On Linux bootup or startup, it will first run the program init, and depending on how it is configured and the runlevel Linux is running, it will run other scripts which normally resides in the /etc/rc.d/ directory. Right before a user is presented with the login prompt, the /etc/rc.d/boot.local or /etc/rc.local script is executed.

By that we should have the idea that to execute our programs even before we’re given the login prompt is to add them to the /etc/rc.d directory, or simply edit the /etc/rc.d/boot.local or /etc/rc.local script and add few lines to make it execute our program. Running programs using the /etc/rc.d directory is actually more complicated than what I’ve mentioned so far, and so we’ll just proceed with the /etc/rc.d/boot.local or /etc/rc.local script.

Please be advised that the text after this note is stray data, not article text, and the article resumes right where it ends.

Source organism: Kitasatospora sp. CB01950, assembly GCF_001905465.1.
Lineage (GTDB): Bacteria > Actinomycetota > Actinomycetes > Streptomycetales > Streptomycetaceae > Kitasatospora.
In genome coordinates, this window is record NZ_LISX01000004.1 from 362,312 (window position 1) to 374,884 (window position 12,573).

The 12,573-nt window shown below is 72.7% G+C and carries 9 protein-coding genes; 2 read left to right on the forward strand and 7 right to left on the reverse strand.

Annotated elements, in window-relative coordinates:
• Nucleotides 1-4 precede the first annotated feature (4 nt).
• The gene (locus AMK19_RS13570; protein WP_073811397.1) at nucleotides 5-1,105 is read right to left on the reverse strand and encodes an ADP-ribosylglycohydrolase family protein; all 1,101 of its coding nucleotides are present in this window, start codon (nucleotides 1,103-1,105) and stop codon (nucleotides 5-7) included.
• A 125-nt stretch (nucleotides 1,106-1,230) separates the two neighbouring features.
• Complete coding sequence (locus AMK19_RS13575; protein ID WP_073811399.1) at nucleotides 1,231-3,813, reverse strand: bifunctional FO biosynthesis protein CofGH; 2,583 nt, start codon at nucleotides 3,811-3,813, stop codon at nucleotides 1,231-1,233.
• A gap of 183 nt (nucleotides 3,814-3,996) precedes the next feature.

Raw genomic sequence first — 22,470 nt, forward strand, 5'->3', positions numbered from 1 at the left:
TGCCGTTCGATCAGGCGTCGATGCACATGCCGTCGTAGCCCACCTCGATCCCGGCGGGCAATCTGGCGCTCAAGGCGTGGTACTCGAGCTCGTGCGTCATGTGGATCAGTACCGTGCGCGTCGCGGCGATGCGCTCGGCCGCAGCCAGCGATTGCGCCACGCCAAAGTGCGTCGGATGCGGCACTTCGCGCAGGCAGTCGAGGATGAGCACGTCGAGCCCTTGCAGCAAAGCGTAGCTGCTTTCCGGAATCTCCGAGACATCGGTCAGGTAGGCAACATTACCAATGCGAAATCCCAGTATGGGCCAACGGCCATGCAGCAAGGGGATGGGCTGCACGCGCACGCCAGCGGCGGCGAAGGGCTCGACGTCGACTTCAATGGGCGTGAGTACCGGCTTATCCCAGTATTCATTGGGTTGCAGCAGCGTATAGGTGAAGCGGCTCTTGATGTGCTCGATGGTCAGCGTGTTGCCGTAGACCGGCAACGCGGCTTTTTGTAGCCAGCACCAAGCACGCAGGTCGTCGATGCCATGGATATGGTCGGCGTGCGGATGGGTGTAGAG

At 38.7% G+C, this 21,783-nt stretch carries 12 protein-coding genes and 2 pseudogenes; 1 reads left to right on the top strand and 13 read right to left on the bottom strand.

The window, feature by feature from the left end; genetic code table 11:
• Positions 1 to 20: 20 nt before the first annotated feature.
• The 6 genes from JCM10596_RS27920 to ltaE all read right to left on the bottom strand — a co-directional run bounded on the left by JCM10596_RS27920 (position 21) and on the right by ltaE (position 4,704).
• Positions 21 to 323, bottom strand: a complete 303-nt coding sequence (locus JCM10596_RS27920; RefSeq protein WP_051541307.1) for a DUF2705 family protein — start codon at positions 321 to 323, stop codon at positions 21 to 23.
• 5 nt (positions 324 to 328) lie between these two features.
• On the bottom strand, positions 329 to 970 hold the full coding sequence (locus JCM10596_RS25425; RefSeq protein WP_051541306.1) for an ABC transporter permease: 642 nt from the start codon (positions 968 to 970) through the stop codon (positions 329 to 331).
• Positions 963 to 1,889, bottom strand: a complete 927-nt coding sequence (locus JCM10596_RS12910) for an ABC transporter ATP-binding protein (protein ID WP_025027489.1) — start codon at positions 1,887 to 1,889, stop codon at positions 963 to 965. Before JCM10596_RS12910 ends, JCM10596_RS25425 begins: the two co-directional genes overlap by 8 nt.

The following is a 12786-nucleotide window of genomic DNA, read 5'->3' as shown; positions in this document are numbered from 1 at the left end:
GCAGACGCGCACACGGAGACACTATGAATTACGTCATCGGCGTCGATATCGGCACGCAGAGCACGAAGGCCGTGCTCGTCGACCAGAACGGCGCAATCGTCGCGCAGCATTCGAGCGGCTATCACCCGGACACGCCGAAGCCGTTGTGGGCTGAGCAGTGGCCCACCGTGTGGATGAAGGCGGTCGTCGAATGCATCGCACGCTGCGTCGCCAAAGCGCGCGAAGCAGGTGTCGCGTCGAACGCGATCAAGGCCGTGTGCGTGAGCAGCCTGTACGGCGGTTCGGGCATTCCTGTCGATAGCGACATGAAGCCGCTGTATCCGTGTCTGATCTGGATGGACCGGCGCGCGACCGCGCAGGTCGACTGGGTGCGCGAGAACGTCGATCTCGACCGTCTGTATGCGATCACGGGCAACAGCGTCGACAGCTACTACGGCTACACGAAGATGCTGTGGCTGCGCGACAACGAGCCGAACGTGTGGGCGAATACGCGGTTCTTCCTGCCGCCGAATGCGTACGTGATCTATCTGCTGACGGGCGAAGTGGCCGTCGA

In any given Linux system, only one of these 2 files actually exist. /etc/rc.local is normally used by Debian and it’s derivatives, and /etc/rc.d/boot.local used by the Redhat family of Linux distribution.

The /etc/rc.d/boot.local or /etc/rc.local scripts are actually Bash scripts, and the following is the default file for Ubuntu;

#!/bin/sh -e
# rc.local
# This script is executed at the end of each multiuser runlevel.
# Make sure that the script will "exit 0" on success or any other
# value on error.
# In order to enable or disable this script just change the execution
# bits.
# By default this script does nothing

In my case I use it to execute no-ip program, and I added the following line to the file to have it executed;

noip2 -c /var/lib/noip2/noip2.conf

That’s a very simple example to directly execute a program. Anyone with some Bash scripting knowledge can include conditional statements and whatever Bash has to offer if they need to.